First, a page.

“One is not born, but rather becomes, a woman,” said French philosopher and feminist Simone de Beauvoir – the premise being that though we make choices that ultimately make or break us in life, society plays a stronger part in shaping those choices than it does for men.
Of course, she was writing in the middle half of the last century, but in essence much of what she said is still totally relevant today. Being left ‘holding the baby’ has never been a positive phrase. Childcare, like wet-nursing, was something that you give to someone else, if you had enough money to do it.
It does not exclusively suggest the subject is female – but the overwhelming reality is that the vast majority of people who carry out childcare, housework, cooking and other unpaid work, are women – on average doing 26 hours to men’s 16.
And in an ever-changing society demographic, this is a particular leveller. Where trans men and trans women are meeting the same barriers in having and raising children, it would suggest assigned gender was never really the issue. The issue is that being paid for a skill that we have honed and studied for gives us a sense of value and entitlement. And oddly enough, that is priceless.
For me, having my son gave me the opportunity to reflect on the career choices I had made up until then. At no point did I consider that his birth was in effect a retirement from everything I had achieved up until that point. Studying literature at uni and then teaching in inner-city London schools, I was arguably much, much better trained at civilian rather than domestic life.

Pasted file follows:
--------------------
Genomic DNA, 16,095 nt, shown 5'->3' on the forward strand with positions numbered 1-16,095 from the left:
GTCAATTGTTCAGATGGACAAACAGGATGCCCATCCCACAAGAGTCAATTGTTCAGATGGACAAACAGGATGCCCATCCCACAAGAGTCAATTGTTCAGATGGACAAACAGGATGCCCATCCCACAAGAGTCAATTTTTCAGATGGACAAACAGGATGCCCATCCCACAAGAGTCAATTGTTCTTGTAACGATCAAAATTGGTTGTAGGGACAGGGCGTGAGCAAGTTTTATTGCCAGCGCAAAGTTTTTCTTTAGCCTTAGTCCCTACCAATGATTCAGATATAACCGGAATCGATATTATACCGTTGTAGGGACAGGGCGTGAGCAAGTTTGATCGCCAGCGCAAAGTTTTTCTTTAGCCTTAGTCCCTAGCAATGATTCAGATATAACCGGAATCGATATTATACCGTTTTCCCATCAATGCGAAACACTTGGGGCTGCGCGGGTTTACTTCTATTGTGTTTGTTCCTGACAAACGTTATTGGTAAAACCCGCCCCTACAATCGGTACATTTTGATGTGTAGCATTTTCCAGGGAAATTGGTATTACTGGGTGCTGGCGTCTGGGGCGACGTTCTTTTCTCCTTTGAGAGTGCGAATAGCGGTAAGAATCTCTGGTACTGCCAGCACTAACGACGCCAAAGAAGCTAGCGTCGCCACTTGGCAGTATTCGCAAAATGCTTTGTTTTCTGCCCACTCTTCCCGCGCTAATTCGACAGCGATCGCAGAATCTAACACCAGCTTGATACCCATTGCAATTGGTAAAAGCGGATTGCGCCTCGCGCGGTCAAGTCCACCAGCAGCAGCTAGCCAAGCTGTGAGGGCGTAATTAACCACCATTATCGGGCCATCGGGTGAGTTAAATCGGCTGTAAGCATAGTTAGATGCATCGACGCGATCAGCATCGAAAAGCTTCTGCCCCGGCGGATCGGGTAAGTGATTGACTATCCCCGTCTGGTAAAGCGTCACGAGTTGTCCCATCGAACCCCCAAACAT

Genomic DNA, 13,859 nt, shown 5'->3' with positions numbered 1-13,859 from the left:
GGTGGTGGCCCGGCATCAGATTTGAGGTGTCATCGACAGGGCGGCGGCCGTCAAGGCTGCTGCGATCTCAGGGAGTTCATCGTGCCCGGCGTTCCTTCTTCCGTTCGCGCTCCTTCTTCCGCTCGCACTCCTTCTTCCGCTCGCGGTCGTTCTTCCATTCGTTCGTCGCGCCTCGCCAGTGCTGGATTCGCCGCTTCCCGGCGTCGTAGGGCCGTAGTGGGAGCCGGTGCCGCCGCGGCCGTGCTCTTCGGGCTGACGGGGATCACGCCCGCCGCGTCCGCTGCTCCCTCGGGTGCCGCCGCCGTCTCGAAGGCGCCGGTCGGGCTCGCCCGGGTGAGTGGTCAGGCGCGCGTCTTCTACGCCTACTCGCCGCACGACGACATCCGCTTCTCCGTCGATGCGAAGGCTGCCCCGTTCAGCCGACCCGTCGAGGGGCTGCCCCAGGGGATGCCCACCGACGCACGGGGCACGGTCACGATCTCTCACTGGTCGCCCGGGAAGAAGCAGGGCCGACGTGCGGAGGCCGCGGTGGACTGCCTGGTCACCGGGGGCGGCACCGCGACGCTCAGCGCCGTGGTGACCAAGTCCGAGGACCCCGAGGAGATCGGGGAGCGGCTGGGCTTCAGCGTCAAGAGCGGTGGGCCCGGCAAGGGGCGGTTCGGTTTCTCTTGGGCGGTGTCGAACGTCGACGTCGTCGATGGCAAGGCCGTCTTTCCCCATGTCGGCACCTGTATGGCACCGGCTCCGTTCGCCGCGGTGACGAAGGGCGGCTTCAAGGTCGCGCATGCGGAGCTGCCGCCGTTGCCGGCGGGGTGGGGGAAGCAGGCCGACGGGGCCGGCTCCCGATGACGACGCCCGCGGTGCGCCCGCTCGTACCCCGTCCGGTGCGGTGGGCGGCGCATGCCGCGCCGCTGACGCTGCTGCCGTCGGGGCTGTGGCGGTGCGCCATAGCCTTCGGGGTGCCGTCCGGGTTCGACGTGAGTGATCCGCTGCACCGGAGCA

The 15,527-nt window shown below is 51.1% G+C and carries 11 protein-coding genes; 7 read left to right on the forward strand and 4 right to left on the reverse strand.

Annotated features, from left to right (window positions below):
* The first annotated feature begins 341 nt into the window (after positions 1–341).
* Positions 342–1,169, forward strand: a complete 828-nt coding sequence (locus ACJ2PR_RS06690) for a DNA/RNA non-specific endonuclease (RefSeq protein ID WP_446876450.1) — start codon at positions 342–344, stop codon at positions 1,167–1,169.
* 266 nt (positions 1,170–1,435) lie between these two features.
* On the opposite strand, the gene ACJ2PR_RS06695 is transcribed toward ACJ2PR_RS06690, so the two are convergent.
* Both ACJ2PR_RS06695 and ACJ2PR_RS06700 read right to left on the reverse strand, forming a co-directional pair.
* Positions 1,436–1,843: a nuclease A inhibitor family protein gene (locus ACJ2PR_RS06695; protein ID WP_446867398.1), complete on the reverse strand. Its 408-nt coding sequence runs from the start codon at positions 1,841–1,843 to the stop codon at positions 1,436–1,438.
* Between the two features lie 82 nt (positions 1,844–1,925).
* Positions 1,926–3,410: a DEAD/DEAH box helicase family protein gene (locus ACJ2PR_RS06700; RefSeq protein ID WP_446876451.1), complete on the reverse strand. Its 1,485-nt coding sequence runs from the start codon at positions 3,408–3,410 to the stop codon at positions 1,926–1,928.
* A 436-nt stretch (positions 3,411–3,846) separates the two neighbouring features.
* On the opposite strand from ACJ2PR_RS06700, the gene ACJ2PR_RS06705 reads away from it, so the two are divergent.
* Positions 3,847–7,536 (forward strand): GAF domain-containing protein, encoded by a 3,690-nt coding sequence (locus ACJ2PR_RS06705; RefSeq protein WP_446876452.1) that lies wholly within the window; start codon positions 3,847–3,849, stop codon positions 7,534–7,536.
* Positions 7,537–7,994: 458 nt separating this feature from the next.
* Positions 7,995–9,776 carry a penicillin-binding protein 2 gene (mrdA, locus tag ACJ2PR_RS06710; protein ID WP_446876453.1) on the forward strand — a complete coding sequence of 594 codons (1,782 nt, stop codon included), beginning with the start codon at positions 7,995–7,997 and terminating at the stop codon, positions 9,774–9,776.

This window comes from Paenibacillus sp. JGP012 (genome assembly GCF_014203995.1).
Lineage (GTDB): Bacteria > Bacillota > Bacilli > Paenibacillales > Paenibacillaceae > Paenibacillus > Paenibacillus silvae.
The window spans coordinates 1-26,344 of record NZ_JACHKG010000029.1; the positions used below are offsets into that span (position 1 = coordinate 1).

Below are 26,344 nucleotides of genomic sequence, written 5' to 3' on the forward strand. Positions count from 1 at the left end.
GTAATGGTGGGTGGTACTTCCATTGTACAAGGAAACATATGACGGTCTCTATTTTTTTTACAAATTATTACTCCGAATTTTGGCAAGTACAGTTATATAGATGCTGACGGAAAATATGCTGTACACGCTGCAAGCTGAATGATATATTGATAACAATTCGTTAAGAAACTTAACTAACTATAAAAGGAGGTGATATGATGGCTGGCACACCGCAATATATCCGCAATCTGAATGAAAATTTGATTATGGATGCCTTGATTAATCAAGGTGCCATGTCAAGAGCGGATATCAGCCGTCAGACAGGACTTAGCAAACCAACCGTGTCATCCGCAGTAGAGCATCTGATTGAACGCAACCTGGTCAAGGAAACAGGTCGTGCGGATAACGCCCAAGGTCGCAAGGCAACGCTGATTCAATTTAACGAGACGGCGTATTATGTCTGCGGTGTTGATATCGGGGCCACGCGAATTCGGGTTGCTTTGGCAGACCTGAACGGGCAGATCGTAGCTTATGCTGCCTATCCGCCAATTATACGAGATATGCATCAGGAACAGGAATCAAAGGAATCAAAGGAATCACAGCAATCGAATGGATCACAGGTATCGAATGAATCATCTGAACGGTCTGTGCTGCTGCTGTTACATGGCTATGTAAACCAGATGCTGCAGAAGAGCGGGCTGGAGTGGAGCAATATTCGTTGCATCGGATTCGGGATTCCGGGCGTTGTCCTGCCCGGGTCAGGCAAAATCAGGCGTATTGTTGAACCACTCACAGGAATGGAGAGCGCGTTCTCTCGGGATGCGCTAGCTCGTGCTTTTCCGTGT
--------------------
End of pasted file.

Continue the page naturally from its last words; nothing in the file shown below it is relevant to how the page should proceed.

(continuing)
And so it turned out. Like so many hundreds of thousands of women, if we’re completely honest, I found myself entirely nonplussed by the anarchic timescales of toddler life. Equally, if no more so, I found that – much like having a child with a visual impairment – I had absolutely no automatic bond with other parents at toddler group. The more parenty the parent, the more underwhelmed I felt.
It’s not rocket science. There is such a strange disconnect in navigating a channel between a life of after-work cocktails and DJ-set parties, and reading up on Annabel Karmel’s they’ll-never-know-there’s-veg-in-the-muffins recipes while swigging Gaviscon from the bottle. And we’ll say nothing of the clothes from that era. Nothing.
But…let’s not forget that being able to consider our options is in itself a privilege. Like so many working class families, my own history shows an unbroken line of women who worked and raised families, regardless of the choices their middle class sisters were making.
Education works wonders in flattening the downward curve of our options – and our spines.
And so it was for me. With my youngest at school, the completion of my MA in Newspaper Journalism, was in anticipation of the career I would be forging ahead with as I accelerated away from their early years.
From classroom to keyboard, it is proving to be a composite picture of juggling multi-disciplinary meetings with deadlines, and lately, shared home workspaces with online school. But I wouldn’t – I couldn’t swap it for the world.